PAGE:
Assembling the work of an international panel of researchers, Mass Spectrometry of Nucleosides and Nucleic Acids summarizes and reviews the latest developments in the field and provides a window on the next generation of analysis. Beginning with an overview of recent developments, the book highlights the most popular ionization methods and illustrates the diversity of strategies employed in the characterization and sequencing of DNA and RNA oligomers, nucleosides, nucleotides, and adducts. It describes studies performed on deoxyinosine and its analogues and provides an introduction to tandem mass spectrometry (MS/MS).
Next, the contributors examine mass spectrometric application in the study of cyclic nucleotides in biochemical signal transduction. They analyze urinary modified nucleosides and explore DNA adducts. They discuss isotope labeling of DNA-mass spectrometry (ILD-MS) and examine various uses of electrospray ionization mass spectrometry (ESI-MS). The book reviews recent progress in the direct MS characterization of noncovalent nucleic acid-protein complexes, explores the interaction and ionization of guanidine-derived compounds with highly acidic biomolecules, and examines quantitative identification of nucleic acids via signature digestion products detected using mass spectrometry.
The book describes a direct-infusion ESI-MS approach that can serve as a screening technique for the presence of modified nucleosides from small RNAs. Lastly, it discusses the LC-MS/MS method for the in vitro replication studies on damage-containing DNA substrates, and concludes with an examination of the influence of metal ions on the structure and reactivity of nucleic acids.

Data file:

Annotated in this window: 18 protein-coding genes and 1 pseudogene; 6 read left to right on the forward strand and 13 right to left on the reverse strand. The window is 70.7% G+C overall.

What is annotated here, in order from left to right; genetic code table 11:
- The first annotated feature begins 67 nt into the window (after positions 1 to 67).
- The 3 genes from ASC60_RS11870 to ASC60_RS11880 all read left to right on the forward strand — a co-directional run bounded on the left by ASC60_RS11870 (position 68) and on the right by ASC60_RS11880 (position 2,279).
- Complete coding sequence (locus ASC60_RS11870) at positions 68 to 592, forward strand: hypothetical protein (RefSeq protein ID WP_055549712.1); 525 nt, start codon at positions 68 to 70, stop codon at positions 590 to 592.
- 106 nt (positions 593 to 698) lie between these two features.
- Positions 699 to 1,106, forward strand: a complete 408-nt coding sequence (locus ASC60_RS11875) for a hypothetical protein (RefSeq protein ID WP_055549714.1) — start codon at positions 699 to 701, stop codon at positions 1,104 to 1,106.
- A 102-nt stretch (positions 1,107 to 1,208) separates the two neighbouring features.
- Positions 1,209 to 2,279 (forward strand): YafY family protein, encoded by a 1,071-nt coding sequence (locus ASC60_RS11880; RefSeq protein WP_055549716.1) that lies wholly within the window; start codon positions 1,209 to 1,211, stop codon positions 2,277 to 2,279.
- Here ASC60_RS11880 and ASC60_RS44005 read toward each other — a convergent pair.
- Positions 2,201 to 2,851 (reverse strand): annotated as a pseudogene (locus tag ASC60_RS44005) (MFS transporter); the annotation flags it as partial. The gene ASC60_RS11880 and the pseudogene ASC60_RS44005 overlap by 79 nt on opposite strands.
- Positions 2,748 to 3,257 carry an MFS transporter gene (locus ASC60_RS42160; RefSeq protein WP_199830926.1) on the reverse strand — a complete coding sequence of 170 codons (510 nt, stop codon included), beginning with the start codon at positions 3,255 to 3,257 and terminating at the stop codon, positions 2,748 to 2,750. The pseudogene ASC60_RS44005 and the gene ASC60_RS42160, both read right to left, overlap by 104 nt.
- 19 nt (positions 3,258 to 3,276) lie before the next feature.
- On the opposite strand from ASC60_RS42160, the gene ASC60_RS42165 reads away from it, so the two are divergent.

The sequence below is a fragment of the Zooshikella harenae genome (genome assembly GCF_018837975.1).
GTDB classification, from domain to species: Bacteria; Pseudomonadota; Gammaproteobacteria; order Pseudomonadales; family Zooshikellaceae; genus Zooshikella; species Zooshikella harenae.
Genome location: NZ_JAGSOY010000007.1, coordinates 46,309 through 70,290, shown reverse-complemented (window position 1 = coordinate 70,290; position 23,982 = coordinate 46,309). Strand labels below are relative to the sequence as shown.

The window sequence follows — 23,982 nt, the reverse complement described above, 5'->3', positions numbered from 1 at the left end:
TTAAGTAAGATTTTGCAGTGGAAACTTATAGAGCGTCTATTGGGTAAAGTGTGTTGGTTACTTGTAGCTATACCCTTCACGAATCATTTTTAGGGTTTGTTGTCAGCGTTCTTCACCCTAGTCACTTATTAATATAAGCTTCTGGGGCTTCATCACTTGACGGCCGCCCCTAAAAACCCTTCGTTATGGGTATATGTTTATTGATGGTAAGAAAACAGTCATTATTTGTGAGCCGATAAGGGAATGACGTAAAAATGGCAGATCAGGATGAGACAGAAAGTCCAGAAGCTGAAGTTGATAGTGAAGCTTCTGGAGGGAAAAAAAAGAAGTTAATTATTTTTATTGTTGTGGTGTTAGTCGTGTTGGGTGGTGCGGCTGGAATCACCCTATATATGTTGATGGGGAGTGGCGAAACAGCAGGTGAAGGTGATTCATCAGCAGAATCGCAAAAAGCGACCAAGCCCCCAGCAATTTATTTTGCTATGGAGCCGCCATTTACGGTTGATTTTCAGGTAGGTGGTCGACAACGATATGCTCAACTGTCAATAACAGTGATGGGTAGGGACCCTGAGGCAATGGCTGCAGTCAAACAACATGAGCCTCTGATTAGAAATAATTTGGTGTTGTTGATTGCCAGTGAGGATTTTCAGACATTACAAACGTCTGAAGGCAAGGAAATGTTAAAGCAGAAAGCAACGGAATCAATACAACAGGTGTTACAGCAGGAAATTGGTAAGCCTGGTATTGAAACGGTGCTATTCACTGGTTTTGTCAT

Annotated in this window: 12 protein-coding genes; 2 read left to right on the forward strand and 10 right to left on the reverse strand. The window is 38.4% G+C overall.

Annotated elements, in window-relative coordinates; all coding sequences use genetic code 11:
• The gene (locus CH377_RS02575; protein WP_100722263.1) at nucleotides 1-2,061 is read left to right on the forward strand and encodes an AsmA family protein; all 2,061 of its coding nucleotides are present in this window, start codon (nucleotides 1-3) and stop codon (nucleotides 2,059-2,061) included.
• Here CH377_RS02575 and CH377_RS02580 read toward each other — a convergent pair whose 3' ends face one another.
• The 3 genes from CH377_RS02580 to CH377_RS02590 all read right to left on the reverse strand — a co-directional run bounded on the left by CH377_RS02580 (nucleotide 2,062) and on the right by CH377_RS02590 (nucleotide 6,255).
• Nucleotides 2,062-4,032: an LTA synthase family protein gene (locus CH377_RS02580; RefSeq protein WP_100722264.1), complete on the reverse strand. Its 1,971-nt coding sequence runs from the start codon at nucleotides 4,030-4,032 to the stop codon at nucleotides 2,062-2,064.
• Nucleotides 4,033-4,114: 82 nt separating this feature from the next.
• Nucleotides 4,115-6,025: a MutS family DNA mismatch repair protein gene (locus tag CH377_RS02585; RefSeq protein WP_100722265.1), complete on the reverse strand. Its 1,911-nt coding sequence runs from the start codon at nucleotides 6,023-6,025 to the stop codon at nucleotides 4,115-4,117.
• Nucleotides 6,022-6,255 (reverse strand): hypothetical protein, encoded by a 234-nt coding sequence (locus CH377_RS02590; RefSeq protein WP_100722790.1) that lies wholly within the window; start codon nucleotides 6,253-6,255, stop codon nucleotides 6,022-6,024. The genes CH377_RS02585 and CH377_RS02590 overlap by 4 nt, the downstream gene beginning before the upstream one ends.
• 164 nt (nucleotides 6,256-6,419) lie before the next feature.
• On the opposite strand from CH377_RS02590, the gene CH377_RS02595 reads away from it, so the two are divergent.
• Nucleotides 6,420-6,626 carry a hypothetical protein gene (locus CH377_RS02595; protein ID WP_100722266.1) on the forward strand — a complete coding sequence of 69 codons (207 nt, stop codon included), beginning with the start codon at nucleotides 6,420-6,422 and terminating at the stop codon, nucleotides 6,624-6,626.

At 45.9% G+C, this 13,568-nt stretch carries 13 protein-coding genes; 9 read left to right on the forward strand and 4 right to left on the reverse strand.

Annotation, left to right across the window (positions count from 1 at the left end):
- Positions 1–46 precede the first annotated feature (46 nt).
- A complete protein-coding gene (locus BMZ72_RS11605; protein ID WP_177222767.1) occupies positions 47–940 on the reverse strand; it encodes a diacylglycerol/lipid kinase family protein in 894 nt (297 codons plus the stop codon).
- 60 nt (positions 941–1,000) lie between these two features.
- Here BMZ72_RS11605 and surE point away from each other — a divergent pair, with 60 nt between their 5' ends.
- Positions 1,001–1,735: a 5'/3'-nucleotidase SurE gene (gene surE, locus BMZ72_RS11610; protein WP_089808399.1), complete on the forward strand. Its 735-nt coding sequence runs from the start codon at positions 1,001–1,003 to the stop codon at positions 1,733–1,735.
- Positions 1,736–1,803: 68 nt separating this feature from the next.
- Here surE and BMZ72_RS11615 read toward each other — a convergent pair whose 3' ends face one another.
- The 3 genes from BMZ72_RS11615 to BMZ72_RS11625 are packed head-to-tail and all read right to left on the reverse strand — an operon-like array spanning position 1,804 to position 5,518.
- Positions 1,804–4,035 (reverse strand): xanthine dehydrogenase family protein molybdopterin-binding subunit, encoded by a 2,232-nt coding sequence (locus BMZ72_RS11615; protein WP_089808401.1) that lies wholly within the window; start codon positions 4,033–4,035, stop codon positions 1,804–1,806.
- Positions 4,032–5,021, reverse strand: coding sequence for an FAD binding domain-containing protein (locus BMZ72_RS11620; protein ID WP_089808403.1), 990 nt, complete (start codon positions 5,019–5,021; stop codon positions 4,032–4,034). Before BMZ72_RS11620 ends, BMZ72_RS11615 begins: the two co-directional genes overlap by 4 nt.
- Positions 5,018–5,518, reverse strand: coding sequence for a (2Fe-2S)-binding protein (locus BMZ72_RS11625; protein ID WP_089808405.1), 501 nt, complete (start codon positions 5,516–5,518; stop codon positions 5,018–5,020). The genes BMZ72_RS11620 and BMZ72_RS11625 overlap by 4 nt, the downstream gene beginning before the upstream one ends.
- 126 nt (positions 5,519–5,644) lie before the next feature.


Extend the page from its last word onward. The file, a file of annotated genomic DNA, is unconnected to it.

The exciting developments in mass spectrometry technology have fueled incredible advances in our understanding of nucleic acids and their complexes. The contributions presented in this volume capture the range of these advances, helping to inspire new findings a
Table of Contents
Overview of Recent Developments in the Mass Spectrometry of Nucleic Acid and Constituents. Mass Spectrometric Analysis of Deoxyinosines. Tandem Mass Spectrometry of Nucleic Acids. Mass Spectrometric Application in the Study of Cyclic Nucleotides in Biochemical Signal Transduction. Analysis of Urinary Modified Nucleosides by Mass Spectrometry. Mass Spectrometric Determination of DNA Adducts in Human Carcinogenesis. Sequence Distribution of Nucleobase Adducts Studied by Isotope Labeling of DNA-Mass Spectrometry. Electrospray Mass Spectrometry of Noncovalent Complexes between Small Molecule Ligands and Nucleic Acids. Electrospray Ionization-Mass Spectrometry for the Investigation of Protein–Nucleic Acid Interactions. Characterization of Noncovalent Complexes of Nucleic Acids with Peptides and Proteins by Mass Spectrometry. MALDI-TOF Detection of Specific Noncovalent Complexes of Highly Acidic Biomolecules with Pyrenemethylguanidinium. Quantitative Identifi cation of Nucleic Acids via Signature Digestion Products Detected Using Mass Spectrometry. Electrospray Ionization Mass Spectrometry for the Direct Analysis of Modified Nucleosides in Small RNAs. LC-MS/MS for the Examination of the Cytotoxic and Mutagenic Properties of DNA Lesions. Influence of Metal Ions on the Structure and Reactivity of Nucleic Acids. Index.
Joseph H. Banoub is a principal scientist and head of the special projects at Fisheries and Oceans Canada, Science Branch. He has been an adjunct
professor of biochemistry at Memorial University of Newfoundland since 1984 and an adjunct professor of chemistry since 2006. His present research interests include the uses of tandem mass spectrometry for the structural elucidation of biologically active molecules. Patrick A. Limbach is a professor of chemistry and department head at the University of Cincinnati. His research interests include the development of new mass spectrometry methods for analyzing RNAs, the identification of unknown modified nucleosides, the characterization of RNA–protein complexes, and investigating the role of modified nucleosides in biological systems.